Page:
Tracking the Colden valley from source to historic Heptonstall ...

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Heptonstall and the Colden Valley

Pathways, Calderdale’s two-man film production company is about to release its latest DVD, “Heptonstall and the Colden Valley” - the sixth in the Valleys of Calderdale series.

Peter Thornton and Ray Riches

Peter Thornton and Ray Riches

Cameraman and director Peter Thornton from Northowram and presenter Ray Riches from Heptonstall have worked together for over a decade.

Their latest film starts in remote Noah Dale, on the edge of the moors, from where they trace the River Colden on its downward trek, pausing at derelict farmhouses to wonder what kind of lives survived there.

At Rodmer Clough they meet the remains of the first mill site, astonishingly one of thirteen eventually powered by this small river. Barbara Miskin shows them round her small pottery business.

The film then moves down to the lovely picnic site at Hebble Hole to mourn the fate of the medieval clapper bridge which has been badly damaged by a fallen tree. Will it ever be repaired?

The river tumbles down past the ruins of Bob Mill and the site of the Upper and Lower Lumb Mills.

It’s here they meet Bede Mullen who talks them through the Hydro-electric scheme he has set up there, basically using the same time-honoured techniques of taking power from the landscape.

Leaving the river they climb the hillside and pass the Arvon Foundation at Lumb Bank where students go for creative writing courses in idyllic surroundings.

Higher up they arrive at the hamlet of Slack which has attracted much hilarity over the years with its Slack Top and Slack Bottom. It’s home to Slack Top Alpine Nursery and Garden where owner Michael Mitchell outlines the reasons for its success.

Steve May's 'View from'  the Ted Hughes Arvon Centre at Lumb Bank, Heptonstall.  Looking back from the old mill chimney by Colden Water. February 4, 2008.'Picture Bruce Rollinson

Steve May's 'View from' the Ted Hughes Arvon Centre at Lumb Bank, Heptonstall. Looking back from the old mill chimney by Colden Water. February 4, 2008.'Picture Bruce Rollinson

They then explore the site of Dawson City, a shanty town which grew up to house the hundreds of navvies who came to build the reservoirs high up on the moors.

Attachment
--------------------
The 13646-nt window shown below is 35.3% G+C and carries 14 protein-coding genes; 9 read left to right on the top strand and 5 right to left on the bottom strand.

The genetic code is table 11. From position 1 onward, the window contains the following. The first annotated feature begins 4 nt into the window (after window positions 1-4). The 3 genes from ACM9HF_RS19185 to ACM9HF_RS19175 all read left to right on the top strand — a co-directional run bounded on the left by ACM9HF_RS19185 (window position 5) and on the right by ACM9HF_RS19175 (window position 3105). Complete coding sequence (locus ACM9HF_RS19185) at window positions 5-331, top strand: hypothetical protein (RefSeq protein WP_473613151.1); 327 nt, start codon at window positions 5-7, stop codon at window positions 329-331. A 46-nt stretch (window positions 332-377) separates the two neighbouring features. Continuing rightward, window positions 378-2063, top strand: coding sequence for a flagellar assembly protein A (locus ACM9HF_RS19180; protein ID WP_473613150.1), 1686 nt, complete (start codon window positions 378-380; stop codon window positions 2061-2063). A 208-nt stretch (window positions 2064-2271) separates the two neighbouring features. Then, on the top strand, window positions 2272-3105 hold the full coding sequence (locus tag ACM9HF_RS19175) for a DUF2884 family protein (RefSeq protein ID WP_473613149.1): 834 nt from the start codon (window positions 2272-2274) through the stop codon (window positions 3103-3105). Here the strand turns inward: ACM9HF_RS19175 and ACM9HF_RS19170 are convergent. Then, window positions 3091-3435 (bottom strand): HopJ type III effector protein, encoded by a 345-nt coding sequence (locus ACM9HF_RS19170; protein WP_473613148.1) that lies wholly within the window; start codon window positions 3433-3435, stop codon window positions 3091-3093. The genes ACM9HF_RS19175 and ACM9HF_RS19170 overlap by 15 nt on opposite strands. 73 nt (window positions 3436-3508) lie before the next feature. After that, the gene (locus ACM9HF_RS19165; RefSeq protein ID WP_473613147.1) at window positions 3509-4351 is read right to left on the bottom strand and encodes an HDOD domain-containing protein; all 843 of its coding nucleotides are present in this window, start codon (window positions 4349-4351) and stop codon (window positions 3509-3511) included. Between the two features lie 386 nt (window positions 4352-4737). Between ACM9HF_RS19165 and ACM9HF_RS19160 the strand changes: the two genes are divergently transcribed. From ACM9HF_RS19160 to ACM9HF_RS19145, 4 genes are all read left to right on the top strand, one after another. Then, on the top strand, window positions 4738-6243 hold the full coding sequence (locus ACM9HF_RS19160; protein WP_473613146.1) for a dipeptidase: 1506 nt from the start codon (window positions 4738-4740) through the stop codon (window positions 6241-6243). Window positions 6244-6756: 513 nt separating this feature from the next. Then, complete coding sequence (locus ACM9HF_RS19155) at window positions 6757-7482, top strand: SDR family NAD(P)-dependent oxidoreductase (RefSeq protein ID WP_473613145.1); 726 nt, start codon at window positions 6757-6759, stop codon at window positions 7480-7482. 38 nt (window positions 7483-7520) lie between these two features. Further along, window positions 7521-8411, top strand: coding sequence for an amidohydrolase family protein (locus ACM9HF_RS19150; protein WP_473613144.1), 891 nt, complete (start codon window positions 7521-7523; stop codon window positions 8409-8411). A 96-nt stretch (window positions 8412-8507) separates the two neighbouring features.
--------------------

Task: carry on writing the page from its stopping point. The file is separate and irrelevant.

Amazingly a railway was built to transport the workers there.

Finally the film enters Heptonstall where drone footage shows its position perched high above Hebden Bridge, flanked by the Rivers Hebden, Colden and Calder.

There is so much of historical interest there that the dilemma the filmmakers had was where to point the camera first.

On Towngate are the two remaining pubs – the Cross and the White Lion, which at one time one time were joined by five others.

Further up the cobbles with rows of weavers’ cottages on either side they look at the village pump.

At the heart of the village are the two churches of St Thomas a Becket and St Thomas the Apostle with the former dating back to the thirteenth century and the latter replacing it in 1854 after storm damage. They have the distinctive feature of being one of a few churches sharing the same graveyard.

Church warden Graham Kidd gives them a guided tour of the ‘New’ Church and the bell ringers give an entertaining performance in the belfry.

The cultural life of the village is also featuring with the Spring Music Festival, performances by the Hepton Singers, the Village Arts Festival and of course the hugely popular Pace Egg Play given in Weaver’s Square on Good Friday

lThere will be a free showing of the film at Hebden Bridge Town Hall starting at 11am on December 8 when it will be for sale at a reduced price. It will also be available on the website www.pathwaysvideo.co.uk as well as the usual valley outlets.